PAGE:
The artists George Segal and Leon Bibel shared a similar background. They had lived on the same rural New Jersey road since the early 1940s, and were both, for a time, chicken and egg farmers. They were also trained artists who shared ideas, materials, and political views.
George considered Leon a mentor. George’s senior by a few years, Leon had participated in the Civilian Conservation Corps (CCC) and the New York City Federal Art Project of the WPA.
As a teenager, George recalled his father listening in rapt attention to newly elected Franklin Delano Roosevelt give his “fireside chats.” The President, with compassion and action, reassured those who had endured staggering economic hardships that help was on the way.
For Leon, that help materialized during a pivotal moment. He was fresh out of art school, desperate for any work, when he learned of a project that paid artists to be artists, more than he could ever have hoped for.
Several decades later, a project was underway for a memorial in Washington, DC to honor President Franklin Delano Roosevelt. The plans had begun in 1946, but it wasn’t until the 1970s that the project began taking shape. Several American sculptors were commissioned to participate, among them, George Segal.
Segal was a fitting choice to work on the National Mall memorial. His family’s group of friends, all immigrants, and all, as he described, “flat broke,” had respect and admiration for the President who championed the cause of the working people. This family history brought Segal’s connection to the president full circle.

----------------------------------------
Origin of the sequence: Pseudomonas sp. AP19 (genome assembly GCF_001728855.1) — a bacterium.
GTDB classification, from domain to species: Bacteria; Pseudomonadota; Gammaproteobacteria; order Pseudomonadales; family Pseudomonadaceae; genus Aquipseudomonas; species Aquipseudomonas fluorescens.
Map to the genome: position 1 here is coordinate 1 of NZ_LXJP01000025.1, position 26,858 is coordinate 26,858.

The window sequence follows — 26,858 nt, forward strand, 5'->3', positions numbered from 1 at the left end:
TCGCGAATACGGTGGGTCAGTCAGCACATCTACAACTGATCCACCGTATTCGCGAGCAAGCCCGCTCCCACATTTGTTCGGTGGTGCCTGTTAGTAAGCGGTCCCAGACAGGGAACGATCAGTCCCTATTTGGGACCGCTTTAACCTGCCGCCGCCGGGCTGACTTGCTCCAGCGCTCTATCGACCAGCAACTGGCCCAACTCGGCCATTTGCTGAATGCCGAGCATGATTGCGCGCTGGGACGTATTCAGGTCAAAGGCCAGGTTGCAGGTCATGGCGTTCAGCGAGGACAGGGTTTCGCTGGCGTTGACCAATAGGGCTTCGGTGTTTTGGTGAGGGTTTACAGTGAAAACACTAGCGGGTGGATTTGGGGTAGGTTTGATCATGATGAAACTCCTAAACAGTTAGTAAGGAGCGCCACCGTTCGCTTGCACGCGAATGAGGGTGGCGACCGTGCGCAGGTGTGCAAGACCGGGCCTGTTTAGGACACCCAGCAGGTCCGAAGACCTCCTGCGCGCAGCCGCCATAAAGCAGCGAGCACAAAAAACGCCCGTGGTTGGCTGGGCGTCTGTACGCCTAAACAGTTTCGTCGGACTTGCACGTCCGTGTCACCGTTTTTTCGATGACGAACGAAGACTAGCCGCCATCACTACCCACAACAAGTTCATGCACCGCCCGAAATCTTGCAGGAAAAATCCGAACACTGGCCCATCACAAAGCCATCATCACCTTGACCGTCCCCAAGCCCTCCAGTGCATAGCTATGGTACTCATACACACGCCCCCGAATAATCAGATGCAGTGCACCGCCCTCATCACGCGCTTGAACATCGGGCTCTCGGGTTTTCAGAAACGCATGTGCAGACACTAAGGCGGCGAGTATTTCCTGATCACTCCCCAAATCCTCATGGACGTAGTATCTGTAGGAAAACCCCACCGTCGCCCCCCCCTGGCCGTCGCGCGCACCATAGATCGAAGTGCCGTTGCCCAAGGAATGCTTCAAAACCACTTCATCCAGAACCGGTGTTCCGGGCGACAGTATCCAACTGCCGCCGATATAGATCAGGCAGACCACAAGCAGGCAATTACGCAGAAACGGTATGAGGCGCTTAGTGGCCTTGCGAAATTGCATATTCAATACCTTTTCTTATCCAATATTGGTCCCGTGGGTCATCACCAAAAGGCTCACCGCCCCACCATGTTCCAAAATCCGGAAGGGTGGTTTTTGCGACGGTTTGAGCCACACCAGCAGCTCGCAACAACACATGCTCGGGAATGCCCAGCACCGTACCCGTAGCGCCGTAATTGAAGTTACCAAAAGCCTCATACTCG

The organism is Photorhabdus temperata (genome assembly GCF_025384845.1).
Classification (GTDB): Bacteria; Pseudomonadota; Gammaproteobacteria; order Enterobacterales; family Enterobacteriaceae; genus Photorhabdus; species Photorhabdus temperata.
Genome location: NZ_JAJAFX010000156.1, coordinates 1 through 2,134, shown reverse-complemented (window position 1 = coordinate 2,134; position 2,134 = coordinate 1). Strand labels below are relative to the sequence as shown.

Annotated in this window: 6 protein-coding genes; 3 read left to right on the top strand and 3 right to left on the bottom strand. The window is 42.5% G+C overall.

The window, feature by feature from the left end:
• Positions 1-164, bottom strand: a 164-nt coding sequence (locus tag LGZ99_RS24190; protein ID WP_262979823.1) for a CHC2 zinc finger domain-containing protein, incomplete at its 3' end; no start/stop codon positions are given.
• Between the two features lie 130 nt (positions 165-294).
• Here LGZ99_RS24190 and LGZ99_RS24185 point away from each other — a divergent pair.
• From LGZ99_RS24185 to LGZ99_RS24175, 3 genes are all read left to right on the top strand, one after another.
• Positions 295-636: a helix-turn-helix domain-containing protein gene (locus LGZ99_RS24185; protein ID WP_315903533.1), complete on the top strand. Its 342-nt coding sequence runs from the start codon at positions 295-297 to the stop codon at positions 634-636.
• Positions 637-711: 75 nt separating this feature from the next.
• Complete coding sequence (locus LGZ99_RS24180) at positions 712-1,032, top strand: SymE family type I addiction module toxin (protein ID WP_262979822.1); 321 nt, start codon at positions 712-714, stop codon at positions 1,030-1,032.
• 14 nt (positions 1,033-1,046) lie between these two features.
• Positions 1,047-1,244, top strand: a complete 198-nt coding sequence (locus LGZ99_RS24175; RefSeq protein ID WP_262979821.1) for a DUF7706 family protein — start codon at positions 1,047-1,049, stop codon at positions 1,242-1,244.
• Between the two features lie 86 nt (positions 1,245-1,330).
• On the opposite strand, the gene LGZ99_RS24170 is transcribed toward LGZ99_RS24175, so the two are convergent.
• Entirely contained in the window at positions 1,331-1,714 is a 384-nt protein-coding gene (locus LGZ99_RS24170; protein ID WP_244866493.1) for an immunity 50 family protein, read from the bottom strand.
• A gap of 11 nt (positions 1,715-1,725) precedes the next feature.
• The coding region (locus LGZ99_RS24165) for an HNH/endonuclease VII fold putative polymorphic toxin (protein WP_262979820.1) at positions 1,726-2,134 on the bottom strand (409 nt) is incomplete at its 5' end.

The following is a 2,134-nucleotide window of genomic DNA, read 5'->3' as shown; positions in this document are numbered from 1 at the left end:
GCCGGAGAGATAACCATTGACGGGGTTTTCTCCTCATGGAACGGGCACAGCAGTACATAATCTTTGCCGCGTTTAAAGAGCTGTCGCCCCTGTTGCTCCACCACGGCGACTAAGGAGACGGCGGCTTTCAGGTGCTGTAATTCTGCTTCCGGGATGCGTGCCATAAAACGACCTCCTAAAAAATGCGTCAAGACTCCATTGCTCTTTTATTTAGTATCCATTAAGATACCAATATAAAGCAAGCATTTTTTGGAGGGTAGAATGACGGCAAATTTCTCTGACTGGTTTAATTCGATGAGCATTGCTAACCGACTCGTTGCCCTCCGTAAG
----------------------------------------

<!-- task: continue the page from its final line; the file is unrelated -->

The memorial is divided in four sections, paralleling FDR’s four terms in office. Segal’s space has three elements relating to the despair of the Depression, as well as the hope that FDR’s leadership brought to the country. There is an Appalachian Farm Couple, The Fireside Chat, and The Depression Breadline.
Since Leon had been the only person George knew who had ever stood in a breadline, it was natural that they collaborate once again for this project. At the time when he became George’s subject one last time, depicted as the first figure in The Depression Breadline, Leon Bibel was 80. Sadly, Leon didn’t live to see the final installation of the sculptural program.
George Segal was chosen to memorialize the President, and his family history of reverence for FDR made that especially meaningful for him. Participating in CCC and WPA projects saved Leon Bibel when the Depression had a stranglehold on so many in this country. This final collaboration between artists on a project that touched each of them so personally was a fitting coda to a remarkable friendship.
Videos of our “Women and the Spirit of the New Deal Conference” now online.
Dr. John Roosevelt Boettiger grandson of President Franklin Delano Roosevelt and Eleanor Roosevelt, lead off the conference on Friday morning, Oct 5 at Wheeler Hall. UC Berkeley Professor Robert Reich, former U.S. Secretary of Labor, received the Intelligence and Courage Award at the Women’s Faculty Club on Friday, Oct 5, 6:30pm. The conference was open to the public on a donation basis. Registration was required to attend. Lndconference.eventbrite.com